[fpc-devel] [Patch/RFC] Warnings for (in/over)complete case statements

Jonas Maebe jonas at freepascal.org
Sun May 12 18:56:04 CEST 2019

On 12/05/2019 18:30, Ondrej Pokorny wrote:
> On 12.05.2019 17:45, Jonas Maebe wrote:
>> It's because Pred and Succ do not make sense with enumerations with 
>> holes in our opinion, and could be confusing. E.g. in your example, 
>> one could expect at first sight that succ(one) = two.
> It depends if the holes are valid enumeration values or not.
Whether or not they are valid does not make it any less confusing.

> If they 
> are, Pred and Succ would make perfect sense - Delphi documentation 
> explicitly states that Pred/Succ can and should be used to navigate to 
> the holes:

I know, but I think that is not obvious from the declaration.

> Yet, it still does not answer my question if the holes belong to the 
> valid enumeration values from the FPC point-of-view or not.

As far as range checking and undefined behaviour is concerned, they do. 
I.e., you won't get undefined behaviour by assigning any value between 
low(enum)..high(enum) to them.

>> I simply forgot to take them into account. I'm tempted to disable the 
>> warning altogether for them, because
>> 1) Semantically, it would make sense to give a warning only if not all 
>> explicitly defined enum values are covered
>> 2) However, you still can't give an "unreachable code" warning if 
>> there's an "else" in that case, because implicit values can also be 
>> stored in the enum
>> That would make the warnings inconsistent.
> Again, it all depends if the holes are valid enumeration values or not.
> Your (1) suggests that they are not, whereas your (2) suggests they are.

My (1) simply means that if you declare an enum with three explicit 
values, those are probably the only ones you'll want to explicitly 
handle in a case-statement. But yes, you'll probably still want an 
else-statement to catch errors in case another value got in there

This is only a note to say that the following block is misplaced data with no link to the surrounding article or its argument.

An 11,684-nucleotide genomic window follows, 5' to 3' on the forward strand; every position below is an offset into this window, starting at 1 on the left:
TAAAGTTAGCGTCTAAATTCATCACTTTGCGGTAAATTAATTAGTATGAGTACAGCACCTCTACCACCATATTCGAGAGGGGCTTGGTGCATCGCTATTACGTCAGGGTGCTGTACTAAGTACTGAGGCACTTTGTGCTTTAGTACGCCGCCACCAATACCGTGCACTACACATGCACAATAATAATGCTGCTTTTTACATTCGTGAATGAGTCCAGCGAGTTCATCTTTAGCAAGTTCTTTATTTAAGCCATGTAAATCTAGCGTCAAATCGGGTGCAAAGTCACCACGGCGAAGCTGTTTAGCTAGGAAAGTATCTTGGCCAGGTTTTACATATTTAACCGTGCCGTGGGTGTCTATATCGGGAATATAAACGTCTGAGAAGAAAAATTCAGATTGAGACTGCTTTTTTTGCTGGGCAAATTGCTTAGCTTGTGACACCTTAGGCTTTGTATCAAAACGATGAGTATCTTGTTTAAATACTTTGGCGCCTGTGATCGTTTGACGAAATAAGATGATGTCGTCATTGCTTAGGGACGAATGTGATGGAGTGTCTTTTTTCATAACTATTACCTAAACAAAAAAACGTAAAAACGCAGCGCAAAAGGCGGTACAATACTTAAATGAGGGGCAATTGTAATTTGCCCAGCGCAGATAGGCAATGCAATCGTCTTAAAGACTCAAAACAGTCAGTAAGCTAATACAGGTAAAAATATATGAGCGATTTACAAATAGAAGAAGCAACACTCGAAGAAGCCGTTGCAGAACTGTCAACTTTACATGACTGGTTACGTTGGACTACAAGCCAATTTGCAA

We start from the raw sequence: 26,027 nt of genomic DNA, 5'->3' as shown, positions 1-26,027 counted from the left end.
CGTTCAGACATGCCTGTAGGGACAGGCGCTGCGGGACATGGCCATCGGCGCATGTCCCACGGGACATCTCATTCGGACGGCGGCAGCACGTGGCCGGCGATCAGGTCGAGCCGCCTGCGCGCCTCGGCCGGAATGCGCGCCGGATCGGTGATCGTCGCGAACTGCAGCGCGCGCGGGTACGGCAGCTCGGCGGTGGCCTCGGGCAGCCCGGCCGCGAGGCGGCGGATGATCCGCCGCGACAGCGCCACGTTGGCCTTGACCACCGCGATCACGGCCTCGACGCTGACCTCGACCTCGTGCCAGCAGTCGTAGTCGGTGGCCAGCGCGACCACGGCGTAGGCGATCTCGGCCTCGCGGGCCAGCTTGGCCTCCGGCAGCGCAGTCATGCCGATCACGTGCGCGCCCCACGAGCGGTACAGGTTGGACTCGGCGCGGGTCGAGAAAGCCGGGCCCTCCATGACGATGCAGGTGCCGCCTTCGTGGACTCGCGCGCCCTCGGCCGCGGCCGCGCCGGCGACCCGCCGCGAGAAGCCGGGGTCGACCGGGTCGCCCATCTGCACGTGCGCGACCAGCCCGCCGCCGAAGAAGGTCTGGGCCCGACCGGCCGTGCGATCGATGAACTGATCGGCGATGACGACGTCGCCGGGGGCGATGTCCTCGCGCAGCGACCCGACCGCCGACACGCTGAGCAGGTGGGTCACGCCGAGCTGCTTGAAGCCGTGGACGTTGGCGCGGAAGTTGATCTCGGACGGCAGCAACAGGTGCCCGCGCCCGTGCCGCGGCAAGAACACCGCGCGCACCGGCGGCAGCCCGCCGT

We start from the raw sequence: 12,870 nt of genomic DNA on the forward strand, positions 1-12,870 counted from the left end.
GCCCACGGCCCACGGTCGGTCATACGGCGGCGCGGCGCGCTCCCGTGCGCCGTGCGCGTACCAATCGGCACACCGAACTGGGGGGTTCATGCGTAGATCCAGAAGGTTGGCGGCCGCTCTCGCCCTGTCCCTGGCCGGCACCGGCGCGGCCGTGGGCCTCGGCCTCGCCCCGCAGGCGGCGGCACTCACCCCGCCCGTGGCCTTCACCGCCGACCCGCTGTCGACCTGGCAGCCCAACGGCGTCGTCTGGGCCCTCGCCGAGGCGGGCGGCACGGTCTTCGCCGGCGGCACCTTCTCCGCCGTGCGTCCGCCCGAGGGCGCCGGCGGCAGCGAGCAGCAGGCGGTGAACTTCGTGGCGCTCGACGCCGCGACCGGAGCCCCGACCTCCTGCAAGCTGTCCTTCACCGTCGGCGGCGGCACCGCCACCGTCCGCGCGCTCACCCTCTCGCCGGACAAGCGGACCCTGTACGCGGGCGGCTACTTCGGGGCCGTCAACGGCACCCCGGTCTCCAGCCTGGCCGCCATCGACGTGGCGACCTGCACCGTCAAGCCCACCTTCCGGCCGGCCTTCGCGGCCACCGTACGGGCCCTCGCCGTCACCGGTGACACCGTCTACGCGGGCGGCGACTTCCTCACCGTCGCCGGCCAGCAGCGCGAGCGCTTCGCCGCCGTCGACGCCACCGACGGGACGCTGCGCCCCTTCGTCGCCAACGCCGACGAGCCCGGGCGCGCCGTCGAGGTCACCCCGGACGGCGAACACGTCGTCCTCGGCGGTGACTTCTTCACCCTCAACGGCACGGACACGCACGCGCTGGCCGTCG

somehow, so I'll leave the warning as it is now.

> Btw. subrange types have the same problem with implicit values - the 
> same with (2):

Subrange types don't have "implicit values". You have values that are 
valid/in the range, and you have values that are invalid/out of range. 
There is nothing in between, unlike with enumeration types with holes.

> program TestRanges;
> {$mode objfpc}
> type
>    TMyRange = 2..5;
> var
>    R: TMyRange;
> begin
>    R := Default(TMyRange); // assign implicit value

The bug here is that this compiles even when range checking is enabled. 
This stores an invalid value in R, hence anything that uses R after this 
statement has undefined behaviour. The compiler should warn about that 
without range checking, and given an error with range checking (like 
fore other range checking errors). An alternative is for Default() to 
return a different value than 0 in this case, but I don't know if that 
would fix more than it breaks.

> Furthermore I strongly disagree with your (2) statement. On the 
> contrary, if there are all explicitly defined cases covered and there is 
> an else statement (like in the TestRanges program above), a warning 
> about the unnecessary case statement is very needed because it is an 
> "implementation detail" of the compiler if the else block will ever be 
> executed or not (AFAIR you supported this).

The TestRanges program is not about an implementation detail, but about 
undefined behaviour. Those are two completely different things.

> Someone in the future can 
> decide that if the compiler finds an unnecessary else block, it will 
> just ignore it. Don't call the warning "unreachable code" if you don't 
> like it - call it whatever you want but keep it there.

The compiler will always warn before removing unreachable code and will 
call it as such.


More information about the fpc-devel mailing list